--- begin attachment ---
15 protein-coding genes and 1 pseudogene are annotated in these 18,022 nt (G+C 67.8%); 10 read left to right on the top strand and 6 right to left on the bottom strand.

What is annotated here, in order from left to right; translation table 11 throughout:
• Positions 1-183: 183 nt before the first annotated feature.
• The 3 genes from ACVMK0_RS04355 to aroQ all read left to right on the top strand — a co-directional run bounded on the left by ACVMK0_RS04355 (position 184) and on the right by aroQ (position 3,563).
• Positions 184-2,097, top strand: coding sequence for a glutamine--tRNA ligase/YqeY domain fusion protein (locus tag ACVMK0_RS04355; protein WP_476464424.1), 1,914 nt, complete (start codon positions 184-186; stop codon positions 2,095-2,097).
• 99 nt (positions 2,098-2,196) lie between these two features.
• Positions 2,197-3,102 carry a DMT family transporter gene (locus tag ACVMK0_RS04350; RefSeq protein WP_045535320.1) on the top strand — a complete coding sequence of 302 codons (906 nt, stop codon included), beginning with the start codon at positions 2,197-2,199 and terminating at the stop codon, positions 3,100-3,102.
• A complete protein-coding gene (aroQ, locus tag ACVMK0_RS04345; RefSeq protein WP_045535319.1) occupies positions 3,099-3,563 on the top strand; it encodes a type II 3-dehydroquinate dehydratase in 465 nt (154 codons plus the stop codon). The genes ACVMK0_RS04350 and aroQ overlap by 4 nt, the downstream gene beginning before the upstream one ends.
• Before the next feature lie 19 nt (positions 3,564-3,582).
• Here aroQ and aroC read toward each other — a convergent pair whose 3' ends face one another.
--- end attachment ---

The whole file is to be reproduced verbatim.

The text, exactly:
15 protein-coding genes and 1 pseudogene are annotated in these 18,022 nt (G+C 67.8%); 10 read left to right on the top strand and 6 right to left on the bottom strand.

What is annotated here, in order from left to right; translation table 11 throughout:
• Positions 1-183: 183 nt before the first annotated feature.
• The 3 genes from ACVMK0_RS04355 to aroQ all read left to right on the top strand — a co-directional run bounded on the left by ACVMK0_RS04355 (position 184) and on the right by aroQ (position 3,563).
• Positions 184-2,097, top strand: coding sequence for a glutamine--tRNA ligase/YqeY domain fusion protein (locus tag ACVMK0_RS04355; protein WP_476464424.1), 1,914 nt, complete (start codon positions 184-186; stop codon positions 2,095-2,097).
• 99 nt (positions 2,098-2,196) lie between these two features.
• Positions 2,197-3,102 carry a DMT family transporter gene (locus tag ACVMK0_RS04350; RefSeq protein WP_045535320.1) on the top strand — a complete coding sequence of 302 codons (906 nt, stop codon included), beginning with the start codon at positions 2,197-2,199 and terminating at the stop codon, positions 3,100-3,102.
• A complete protein-coding gene (aroQ, locus tag ACVMK0_RS04345; RefSeq protein WP_045535319.1) occupies positions 3,099-3,563 on the top strand; it encodes a type II 3-dehydroquinate dehydratase in 465 nt (154 codons plus the stop codon). The genes ACVMK0_RS04350 and aroQ overlap by 4 nt, the downstream gene beginning before the upstream one ends.
• Before the next feature lie 19 nt (positions 3,564-3,582).
• Here aroQ and aroC read toward each other — a convergent pair whose 3' ends face one another.